A $50 kitchen appliance feature has become the answer to a millennia-old challenge for observant Jews.
The so-called “Sabbath mode” for most stoves and some fridges allows owners to warm food and use their fridge between Friday and Saturday nights, because Jewish law prohibits working on the Sabbath.
When the eight days of Passover begin on the Sabbath, as it does this year, modern appliances make it possible for Orthodox Jews to serve preprepared, labour-intensive Seder meals without breaking the rules.
Michael Gnat of the wholesaler Midnorthern Appliances says almost all popular brands of stoves and ovens have a Sabbath mode feature – essentially a switch that disengages automatic safety shut-offs, allowing ovens to maintain a low heat for extended periods.
High-tech refrigerators are a bit trickier if you happen to be an observant Jew: merely opening a door causes lights, defrost cycles and digital readouts to come on and compressors to engage — all signs and symbols of work. Yet even here, technological solution was introduced more than 10 years ago. “It’s a bypass switch worth about $50 to $100,” he says. But for many Observant Jews it’s priceless. “We have a large Orthodox clientele and the Sabbath mode feature is critical for them.”
There are some applicances in the kitchen that just have to be left alone on the Sabbath — microwaves or dishwashers, for example, which can’t be left running.
Every Jew determines their own level of compliance — often under the guidance of their Rabbi.
Rabbi Leslie Lipson of Beth Emeth Bais Yehuda synagogue says it can be traced back to God’s decision to rest on the 7th day as written in the second chapter of Genesis. “So we rest on the seventh day,” he says.
There are 39 categories of work listed in the Torah, says Rabbi Lipson. But the nature of work has changed over the years. Mostly we are not an agrarian society and many of us do not cook with fire. In modern times completing an electrical circuit is tantamount to lighting a fire, explains Lipson.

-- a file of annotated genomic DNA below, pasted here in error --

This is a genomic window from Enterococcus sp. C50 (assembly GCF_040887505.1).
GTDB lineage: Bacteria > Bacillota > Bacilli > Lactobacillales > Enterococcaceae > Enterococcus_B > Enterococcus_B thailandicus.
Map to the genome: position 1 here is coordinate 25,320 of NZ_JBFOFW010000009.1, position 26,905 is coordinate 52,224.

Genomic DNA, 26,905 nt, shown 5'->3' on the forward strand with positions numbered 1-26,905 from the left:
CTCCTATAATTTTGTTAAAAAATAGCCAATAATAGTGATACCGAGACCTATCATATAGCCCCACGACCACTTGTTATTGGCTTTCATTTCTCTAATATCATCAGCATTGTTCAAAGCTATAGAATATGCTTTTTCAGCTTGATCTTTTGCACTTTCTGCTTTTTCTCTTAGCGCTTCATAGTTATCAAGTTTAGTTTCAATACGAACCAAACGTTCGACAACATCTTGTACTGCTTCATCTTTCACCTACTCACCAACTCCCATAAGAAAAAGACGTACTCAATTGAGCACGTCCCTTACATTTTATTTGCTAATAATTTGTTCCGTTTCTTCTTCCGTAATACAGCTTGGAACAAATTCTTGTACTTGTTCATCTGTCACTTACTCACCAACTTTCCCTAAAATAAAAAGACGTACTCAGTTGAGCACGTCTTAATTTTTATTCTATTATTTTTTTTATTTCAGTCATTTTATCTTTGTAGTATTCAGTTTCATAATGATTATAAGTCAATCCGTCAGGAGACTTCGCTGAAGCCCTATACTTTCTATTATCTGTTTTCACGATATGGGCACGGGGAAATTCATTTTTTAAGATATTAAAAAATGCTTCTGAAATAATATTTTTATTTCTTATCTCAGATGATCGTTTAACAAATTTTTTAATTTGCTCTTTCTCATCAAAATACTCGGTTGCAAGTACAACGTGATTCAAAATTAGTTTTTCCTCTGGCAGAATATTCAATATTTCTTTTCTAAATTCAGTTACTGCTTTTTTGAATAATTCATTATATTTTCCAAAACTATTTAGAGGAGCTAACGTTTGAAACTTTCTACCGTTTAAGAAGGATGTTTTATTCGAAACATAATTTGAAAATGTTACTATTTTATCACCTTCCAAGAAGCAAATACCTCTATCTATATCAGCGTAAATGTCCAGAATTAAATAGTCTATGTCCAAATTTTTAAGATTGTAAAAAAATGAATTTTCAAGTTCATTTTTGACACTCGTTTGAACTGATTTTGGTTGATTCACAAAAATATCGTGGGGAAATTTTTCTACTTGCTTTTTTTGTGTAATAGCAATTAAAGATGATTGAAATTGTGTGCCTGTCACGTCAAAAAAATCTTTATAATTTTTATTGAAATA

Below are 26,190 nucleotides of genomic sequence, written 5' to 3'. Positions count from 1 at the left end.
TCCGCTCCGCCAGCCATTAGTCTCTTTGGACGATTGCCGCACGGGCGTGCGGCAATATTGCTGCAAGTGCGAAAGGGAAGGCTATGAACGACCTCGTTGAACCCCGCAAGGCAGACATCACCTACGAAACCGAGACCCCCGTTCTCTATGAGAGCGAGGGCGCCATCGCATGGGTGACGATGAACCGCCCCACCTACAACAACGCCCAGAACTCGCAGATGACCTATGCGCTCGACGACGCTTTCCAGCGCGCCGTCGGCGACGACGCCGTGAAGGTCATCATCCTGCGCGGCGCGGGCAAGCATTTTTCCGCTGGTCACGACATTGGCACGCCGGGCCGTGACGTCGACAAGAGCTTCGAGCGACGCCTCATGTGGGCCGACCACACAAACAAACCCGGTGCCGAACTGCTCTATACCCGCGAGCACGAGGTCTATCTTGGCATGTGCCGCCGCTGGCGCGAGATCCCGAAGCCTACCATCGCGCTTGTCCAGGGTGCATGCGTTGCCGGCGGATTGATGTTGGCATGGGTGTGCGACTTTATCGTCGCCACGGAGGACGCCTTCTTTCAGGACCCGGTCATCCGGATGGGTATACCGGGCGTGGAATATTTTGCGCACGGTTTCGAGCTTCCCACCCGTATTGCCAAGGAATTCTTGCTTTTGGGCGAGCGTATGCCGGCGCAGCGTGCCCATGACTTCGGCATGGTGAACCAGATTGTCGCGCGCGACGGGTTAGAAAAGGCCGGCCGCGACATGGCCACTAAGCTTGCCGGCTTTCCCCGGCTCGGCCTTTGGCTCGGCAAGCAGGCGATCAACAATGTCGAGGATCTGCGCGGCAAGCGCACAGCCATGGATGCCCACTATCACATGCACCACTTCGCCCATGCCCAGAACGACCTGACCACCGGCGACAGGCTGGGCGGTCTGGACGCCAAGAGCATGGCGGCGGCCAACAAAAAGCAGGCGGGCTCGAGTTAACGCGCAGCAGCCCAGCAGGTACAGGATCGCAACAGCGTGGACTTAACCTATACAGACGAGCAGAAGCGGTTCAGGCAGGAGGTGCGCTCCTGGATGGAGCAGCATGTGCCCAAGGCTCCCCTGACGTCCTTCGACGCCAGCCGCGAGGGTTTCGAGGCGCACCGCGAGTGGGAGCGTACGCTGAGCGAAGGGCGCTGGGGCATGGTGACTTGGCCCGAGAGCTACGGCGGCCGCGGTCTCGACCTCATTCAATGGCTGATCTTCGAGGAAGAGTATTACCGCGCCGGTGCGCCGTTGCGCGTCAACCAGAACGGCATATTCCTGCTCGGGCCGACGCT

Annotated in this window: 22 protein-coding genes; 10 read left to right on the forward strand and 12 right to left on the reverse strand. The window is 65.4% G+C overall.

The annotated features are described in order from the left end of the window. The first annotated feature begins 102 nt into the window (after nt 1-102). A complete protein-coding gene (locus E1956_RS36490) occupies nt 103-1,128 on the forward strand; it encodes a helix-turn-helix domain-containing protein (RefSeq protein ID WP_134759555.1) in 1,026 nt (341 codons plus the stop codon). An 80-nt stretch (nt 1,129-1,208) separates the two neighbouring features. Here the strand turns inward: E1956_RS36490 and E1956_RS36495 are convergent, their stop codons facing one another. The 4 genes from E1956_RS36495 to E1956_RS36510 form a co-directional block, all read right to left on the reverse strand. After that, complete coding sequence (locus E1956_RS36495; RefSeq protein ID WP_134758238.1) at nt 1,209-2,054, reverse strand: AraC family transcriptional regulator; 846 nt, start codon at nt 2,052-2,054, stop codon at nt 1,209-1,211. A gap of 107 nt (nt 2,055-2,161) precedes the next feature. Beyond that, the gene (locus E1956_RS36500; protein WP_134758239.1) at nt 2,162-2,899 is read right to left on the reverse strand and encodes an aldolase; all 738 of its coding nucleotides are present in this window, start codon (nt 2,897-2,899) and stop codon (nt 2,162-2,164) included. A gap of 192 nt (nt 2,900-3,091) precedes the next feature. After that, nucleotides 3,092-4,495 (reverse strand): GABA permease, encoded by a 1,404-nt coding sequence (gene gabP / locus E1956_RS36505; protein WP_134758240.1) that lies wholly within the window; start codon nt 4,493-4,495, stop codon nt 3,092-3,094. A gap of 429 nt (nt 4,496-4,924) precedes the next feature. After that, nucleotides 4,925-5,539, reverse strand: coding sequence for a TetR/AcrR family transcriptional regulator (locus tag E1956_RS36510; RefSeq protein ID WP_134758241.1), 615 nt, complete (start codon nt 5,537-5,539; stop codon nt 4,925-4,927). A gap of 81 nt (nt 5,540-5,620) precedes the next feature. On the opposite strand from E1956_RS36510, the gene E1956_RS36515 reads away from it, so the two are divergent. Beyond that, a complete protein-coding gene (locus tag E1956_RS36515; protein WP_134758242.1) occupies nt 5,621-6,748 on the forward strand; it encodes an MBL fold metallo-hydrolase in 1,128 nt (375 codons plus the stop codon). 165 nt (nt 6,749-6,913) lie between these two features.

Observant Jews can decide not to use their microwaves. As well, they can disable the light in their fridge so the electrical circuit is not completed.
When Vaughan couple Joshua Oerbach and his wife Melissa were shopping for appliances for their new home in 2010, they looked for fridges and stoves with Sabbath mode kits. He had not been brought up in an Orthodox environment; she had been. They finally settled on a GE Café stove and an Electrolux fridge with Sabbath-mode technology.
“Everyone draws their own boundary,” says Joshua.
General Electric, Electrolux, Sub-Zero, Frigidaire, Whirlpool, Maytag and Viking have developed Sabbathmode features. (A list of Star-K-approved appliances — fridges and stoves that are compliant with Jewish law, can be found at star-k.org.
GE spokesperson Kim Mann isn’t assuming there will be a run on Sabbath mode appliances as Passover approaches. “This is not market driven. It’s culturally driven,” she says. “All ranges manufactured since the late ’90s have a Sabbath mode,,” says Mann.
It’s a phenomenon that’s been building since the 1980s, says Mann.
Frances Goldstein is a fundraiser for the United Jewish Appeal who remainxs content with her “20 year old appliances”.
“I consider myself Orthodox,” she says. “I’m an old-fashioned girl.”
She’ll spend the weekend at her daughter’s home because she won’t drive on the Sabbath.
At 60, she’s not tempted by the technology that make observing the Sabbath easier. “You need to be a rocket scientist,” she jokes.
She is certain, however, that these are important celebrations. “It’s a wonderful time for family, a time for children to ask questions. We don’t look at is as a chore.”
Still, she’s thankful that appliance manufacturers are paying attention.
“They are listening and they are making changes.”